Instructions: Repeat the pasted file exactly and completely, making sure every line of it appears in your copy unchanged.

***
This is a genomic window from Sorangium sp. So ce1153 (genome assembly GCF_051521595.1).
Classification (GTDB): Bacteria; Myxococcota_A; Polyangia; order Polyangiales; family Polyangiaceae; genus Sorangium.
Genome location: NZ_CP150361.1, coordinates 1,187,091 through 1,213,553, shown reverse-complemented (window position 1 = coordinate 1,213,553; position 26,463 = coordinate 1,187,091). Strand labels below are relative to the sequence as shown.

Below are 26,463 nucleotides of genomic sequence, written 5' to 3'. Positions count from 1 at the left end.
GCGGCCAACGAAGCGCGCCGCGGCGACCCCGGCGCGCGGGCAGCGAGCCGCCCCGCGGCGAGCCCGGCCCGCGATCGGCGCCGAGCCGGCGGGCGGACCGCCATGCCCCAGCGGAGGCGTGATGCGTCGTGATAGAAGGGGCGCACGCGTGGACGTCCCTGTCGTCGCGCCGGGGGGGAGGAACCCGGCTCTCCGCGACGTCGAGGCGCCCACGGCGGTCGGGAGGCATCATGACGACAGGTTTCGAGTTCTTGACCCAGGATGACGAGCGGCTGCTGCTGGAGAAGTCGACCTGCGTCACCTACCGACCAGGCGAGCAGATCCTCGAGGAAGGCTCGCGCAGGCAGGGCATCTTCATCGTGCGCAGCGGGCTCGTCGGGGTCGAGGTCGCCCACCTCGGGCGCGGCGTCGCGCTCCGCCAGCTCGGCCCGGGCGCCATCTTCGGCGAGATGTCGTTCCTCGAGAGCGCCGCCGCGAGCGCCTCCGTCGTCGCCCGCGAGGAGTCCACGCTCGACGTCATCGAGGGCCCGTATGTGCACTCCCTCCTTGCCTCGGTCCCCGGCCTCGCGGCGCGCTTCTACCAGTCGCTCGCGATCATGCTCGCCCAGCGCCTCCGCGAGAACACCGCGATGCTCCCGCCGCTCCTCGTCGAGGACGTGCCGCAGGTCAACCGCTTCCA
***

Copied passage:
This is a genomic window from Sorangium sp. So ce1153 (genome assembly GCF_051521595.1).
Classification (GTDB): Bacteria; Myxococcota_A; Polyangia; order Polyangiales; family Polyangiaceae; genus Sorangium.
Genome location: NZ_CP150361.1, coordinates 1,187,091 through 1,213,553, shown reverse-complemented (window position 1 = coordinate 1,213,553; position 26,463 = coordinate 1,187,091). Strand labels below are relative to the sequence as shown.

Below are 26,463 nucleotides of genomic sequence, written 5' to 3'. Positions count from 1 at the left end.
GCGGCCAACGAAGCGCGCCGCGGCGACCCCGGCGCGCGGGCAGCGAGCCGCCCCGCGGCGAGCCCGGCCCGCGATCGGCGCCGAGCCGGCGGGCGGACCGCCATGCCCCAGCGGAGGCGTGATGCGTCGTGATAGAAGGGGCGCACGCGTGGACGTCCCTGTCGTCGCGCCGGGGGGGAGGAACCCGGCTCTCCGCGACGTCGAGGCGCCCACGGCGGTCGGGAGGCATCATGACGACAGGTTTCGAGTTCTTGACCCAGGATGACGAGCGGCTGCTGCTGGAGAAGTCGACCTGCGTCACCTACCGACCAGGCGAGCAGATCCTCGAGGAAGGCTCGCGCAGGCAGGGCATCTTCATCGTGCGCAGCGGGCTCGTCGGGGTCGAGGTCGCCCACCTCGGGCGCGGCGTCGCGCTCCGCCAGCTCGGCCCGGGCGCCATCTTCGGCGAGATGTCGTTCCTCGAGAGCGCCGCCGCGAGCGCCTCCGTCGTCGCCCGCGAGGAGTCCACGCTCGACGTCATCGAGGGCCCGTATGTGCACTCCCTCCTTGCCTCGGTCCCCGGCCTCGCGGCGCGCTTCTACCAGTCGCTCGCGATCATGCTCGCCCAGCGCCTCCGCGAGAACACCGCGATGCTCCCGCCGCTCCTCGTCGAGGACGTGCCGCAGGTCAACCGCTTCCA